Failed Christianity and Trees

Some thoughts for Sunday's sermon ...

The church turned Christianity into a "God will help you all the time; just call on him" … we carry god around with us like a superstitious person carries a rabbit's foot or a lucky pebble in the pocket … with the bible nothing more than a cereal box of Lucky Charms into which we dip for some lucky bible verse to see us through, empower us, or make us superior to others … sadly, this kind of Christianity hasn't made us stronger or better in the LORD, but weaker, teaching us that it's our fault if the lucky charm doesn't work.

Rather than giving us the courage to live, and to live well, it's made us frightened and self-condemning, and condemning of others, too.

We do well to remember the little remembered book of Esther - there isn't one mention of god in it … because the writer knows that we already know enough of God and Self to do what's needed, and that's to protect one another against the evil that exists in our world …

Knowing that evil can be defeated when we stand with one another … and stand with the trees and the wolves and the whales and the oceans, too, to protect all of it from evil, which is sometimes ourselves, the greed of our soul, which is all too ready to sacrifice others, even the world, to satisfy whatever our need might be.

The church would rather keep us dependent and confused rather than visionary and loving. Has Christianity failed the world? Clearly. Does this render it meaningless?

I don't think so ... but it calls into question what the church has done with it - from fiery pentecostals and their fumings or polite pulpit pundits who soothe souls wearied, not by good works, but from the failure to grasp life's purpose, so they can gain a few moments of rest and return the world on Monday, not with a changed mind and heart, but a stubborn determination to keep on trying to make greed work.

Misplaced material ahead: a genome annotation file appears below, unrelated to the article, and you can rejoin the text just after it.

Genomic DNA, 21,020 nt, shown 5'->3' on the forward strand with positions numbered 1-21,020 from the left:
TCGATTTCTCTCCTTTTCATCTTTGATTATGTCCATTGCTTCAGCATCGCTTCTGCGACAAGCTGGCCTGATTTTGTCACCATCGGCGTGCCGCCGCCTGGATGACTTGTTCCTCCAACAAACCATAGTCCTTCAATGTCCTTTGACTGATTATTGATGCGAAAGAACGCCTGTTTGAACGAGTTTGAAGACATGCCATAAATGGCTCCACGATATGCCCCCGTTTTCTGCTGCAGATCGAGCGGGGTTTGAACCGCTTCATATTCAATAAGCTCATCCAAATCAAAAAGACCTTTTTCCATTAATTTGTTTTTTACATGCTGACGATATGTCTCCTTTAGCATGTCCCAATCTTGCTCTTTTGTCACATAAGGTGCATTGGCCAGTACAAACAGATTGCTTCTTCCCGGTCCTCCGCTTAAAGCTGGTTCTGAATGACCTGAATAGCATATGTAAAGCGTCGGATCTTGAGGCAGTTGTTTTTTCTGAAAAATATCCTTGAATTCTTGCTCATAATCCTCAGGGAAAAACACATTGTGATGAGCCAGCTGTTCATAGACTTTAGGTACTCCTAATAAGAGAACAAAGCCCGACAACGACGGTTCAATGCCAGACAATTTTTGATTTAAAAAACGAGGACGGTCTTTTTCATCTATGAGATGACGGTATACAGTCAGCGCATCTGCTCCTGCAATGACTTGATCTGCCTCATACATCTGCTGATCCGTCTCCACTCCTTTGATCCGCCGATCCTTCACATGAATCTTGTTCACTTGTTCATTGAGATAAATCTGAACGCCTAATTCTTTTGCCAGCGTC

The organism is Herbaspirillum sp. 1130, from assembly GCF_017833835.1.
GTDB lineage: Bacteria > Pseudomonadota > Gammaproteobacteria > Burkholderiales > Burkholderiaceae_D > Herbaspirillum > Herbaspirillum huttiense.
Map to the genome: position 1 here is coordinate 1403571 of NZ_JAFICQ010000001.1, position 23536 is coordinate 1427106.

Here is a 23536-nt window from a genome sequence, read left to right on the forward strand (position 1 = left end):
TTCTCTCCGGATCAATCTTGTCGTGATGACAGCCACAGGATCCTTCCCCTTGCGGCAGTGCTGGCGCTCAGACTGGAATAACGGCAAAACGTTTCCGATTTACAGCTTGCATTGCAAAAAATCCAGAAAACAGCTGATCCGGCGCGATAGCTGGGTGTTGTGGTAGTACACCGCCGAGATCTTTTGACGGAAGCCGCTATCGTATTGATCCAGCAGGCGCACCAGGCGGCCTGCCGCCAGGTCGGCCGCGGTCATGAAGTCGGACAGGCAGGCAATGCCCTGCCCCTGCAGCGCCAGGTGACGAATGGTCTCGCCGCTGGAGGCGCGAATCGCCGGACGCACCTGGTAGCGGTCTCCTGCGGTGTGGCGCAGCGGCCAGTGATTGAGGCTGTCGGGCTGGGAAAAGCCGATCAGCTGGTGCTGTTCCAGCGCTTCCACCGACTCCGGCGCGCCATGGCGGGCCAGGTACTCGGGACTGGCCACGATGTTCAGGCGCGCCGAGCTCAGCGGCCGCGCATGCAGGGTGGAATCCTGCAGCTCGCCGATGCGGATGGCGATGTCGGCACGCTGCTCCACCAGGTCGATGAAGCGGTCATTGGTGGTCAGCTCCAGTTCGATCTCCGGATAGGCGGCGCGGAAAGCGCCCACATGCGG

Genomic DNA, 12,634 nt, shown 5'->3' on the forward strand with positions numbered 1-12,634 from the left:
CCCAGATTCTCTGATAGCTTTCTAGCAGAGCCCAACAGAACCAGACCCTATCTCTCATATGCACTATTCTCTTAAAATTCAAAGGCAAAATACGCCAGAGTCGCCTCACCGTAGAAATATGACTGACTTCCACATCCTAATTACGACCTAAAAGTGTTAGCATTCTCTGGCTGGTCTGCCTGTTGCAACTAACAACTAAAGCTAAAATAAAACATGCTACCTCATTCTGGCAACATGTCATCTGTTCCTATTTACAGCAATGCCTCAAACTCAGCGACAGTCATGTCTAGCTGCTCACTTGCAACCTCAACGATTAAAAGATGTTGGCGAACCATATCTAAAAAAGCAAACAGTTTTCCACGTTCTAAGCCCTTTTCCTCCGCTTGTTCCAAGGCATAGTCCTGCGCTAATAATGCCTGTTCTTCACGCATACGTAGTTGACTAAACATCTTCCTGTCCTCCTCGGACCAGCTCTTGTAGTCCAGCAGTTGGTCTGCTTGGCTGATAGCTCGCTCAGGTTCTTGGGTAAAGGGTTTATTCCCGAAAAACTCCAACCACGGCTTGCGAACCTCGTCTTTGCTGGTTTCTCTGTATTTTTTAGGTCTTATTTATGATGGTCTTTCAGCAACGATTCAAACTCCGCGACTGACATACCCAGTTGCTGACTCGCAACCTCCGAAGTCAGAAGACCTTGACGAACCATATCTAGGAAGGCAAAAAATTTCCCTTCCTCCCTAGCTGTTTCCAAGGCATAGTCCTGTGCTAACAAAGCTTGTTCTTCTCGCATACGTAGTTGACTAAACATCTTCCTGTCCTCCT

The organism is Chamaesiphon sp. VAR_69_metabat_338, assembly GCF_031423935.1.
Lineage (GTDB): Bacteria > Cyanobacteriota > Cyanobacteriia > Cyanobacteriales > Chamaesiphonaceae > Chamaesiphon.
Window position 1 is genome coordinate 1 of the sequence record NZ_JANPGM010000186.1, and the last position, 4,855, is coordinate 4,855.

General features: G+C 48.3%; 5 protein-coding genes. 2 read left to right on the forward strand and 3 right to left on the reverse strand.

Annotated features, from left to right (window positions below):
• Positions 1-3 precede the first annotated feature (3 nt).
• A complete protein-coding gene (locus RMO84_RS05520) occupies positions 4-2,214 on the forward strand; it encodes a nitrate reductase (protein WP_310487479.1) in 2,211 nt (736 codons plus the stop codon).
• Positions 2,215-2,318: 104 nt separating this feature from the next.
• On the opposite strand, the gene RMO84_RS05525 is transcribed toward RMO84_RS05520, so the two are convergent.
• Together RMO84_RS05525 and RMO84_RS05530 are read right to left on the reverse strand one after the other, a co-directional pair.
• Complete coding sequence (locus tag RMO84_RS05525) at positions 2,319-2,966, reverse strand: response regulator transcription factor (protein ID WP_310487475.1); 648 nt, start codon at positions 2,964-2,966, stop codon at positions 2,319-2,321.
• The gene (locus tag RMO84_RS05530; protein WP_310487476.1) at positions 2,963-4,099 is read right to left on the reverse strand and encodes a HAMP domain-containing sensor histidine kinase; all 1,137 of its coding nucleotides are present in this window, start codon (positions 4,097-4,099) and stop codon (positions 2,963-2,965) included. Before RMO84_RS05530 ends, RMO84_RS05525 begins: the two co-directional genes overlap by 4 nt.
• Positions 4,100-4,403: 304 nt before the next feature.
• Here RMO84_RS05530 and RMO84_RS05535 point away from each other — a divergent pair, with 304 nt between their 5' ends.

Perhaps like John Muir, we would do well to contemplate a tree - "I never saw a discontented tree. They grip the ground as though they liked it, and though fast rooted they travel about as far as we do."

Tuesday, July 23, 2013

More Thoughts about Social Justice and Faith

Written for the August, 2013, church newsletter:

Dear Friends,

An extraordinary event is coming up for the Eggebeens - a reunion of a group of pastors with whom Donna and I began our life in the PCUSA. For all of us, it was our first time in ministry - we were all young, and all fresh out of seminary, and now we're all retired, at the end of our separate journeys, yet out time together in the West Virginia Mountain Project shaped us for the rest of our lives.

With one of the couples, we've been fortunate to stay in touch; with the other two, only marginally. But we're all getting together this September in San Jose where one of the couples live. The other two couples are traveling respectively from Pennsylvania and Virginia. 

We're writing reflection papers, and here's something I recently wrote:

Ever since my first pastorate (1970-71) in the coal fields of Southern West Virginia, I realized that Christianity and justice belong together, that Christianity has the wherewithal to deal with economic questions and the power to challenge the powers-that-be. 

Yet, I also learned, that American Christianity, under the Reformation notion of "salvation for eternal life," has been used to quiet people's unrest in the present order by offering them a sop for some future joy.

For those who lived in the powerful regions of the nation, with large homes and shiny cars, enjoying fine choirs and eloquent preachers, this was a convenient kind of Christianity. They, too, would be going to heaven, but, in the meantime, they were at liberty to enjoy the fruits of their labors - that such fruit was plucked out of the mouths of babes and out of the hands of sweat-drenched workers was of no account to them. Perhaps this is what God ordained.

These experience and observations have been the energy of my theology and sociology throughout my ministry. A Christianity that has the power to do something and chooses not to, opting for some sort of "inner peace with eternal hope" is no Christianity at all. And it's no wonder that most of the Western World, where this kind of Christianity has had the greatest influence, is rejecting it. And it can't happen soon enough.